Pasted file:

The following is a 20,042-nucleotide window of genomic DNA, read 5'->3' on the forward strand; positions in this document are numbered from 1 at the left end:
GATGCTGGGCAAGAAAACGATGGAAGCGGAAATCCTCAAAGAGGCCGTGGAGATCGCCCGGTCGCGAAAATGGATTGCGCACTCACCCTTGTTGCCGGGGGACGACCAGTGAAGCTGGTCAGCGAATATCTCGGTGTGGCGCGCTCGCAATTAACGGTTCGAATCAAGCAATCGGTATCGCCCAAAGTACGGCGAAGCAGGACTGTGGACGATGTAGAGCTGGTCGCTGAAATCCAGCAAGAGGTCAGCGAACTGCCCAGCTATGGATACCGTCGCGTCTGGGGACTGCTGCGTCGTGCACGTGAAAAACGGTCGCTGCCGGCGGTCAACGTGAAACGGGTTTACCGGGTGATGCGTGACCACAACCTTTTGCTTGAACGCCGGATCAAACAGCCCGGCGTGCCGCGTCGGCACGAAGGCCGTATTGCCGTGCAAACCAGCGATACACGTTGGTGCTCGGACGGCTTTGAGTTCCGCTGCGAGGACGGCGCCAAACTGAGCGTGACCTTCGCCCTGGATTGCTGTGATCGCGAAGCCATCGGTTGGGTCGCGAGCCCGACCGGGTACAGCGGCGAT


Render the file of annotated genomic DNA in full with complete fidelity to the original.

The following is a 20,042-nucleotide window of genomic DNA, read 5'->3' on the forward strand; positions in this document are numbered from 1 at the left end:
GATGCTGGGCAAGAAAACGATGGAAGCGGAAATCCTCAAAGAGGCCGTGGAGATCGCCCGGTCGCGAAAATGGATTGCGCACTCACCCTTGTTGCCGGGGGACGACCAGTGAAGCTGGTCAGCGAATATCTCGGTGTGGCGCGCTCGCAATTAACGGTTCGAATCAAGCAATCGGTATCGCCCAAAGTACGGCGAAGCAGGACTGTGGACGATGTAGAGCTGGTCGCTGAAATCCAGCAAGAGGTCAGCGAACTGCCCAGCTATGGATACCGTCGCGTCTGGGGACTGCTGCGTCGTGCACGTGAAAAACGGTCGCTGCCGGCGGTCAACGTGAAACGGGTTTACCGGGTGATGCGTGACCACAACCTTTTGCTTGAACGCCGGATCAAACAGCCCGGCGTGCCGCGTCGGCACGAAGGCCGTATTGCCGTGCAAACCAGCGATACACGTTGGTGCTCGGACGGCTTTGAGTTCCGCTGCGAGGACGGCGCCAAACTGAGCGTGACCTTCGCCCTGGATTGCTGTGATCGCGAAGCCATCGGTTGGGTCGCGAGCCCGACCGGGTACAGCGGCGAT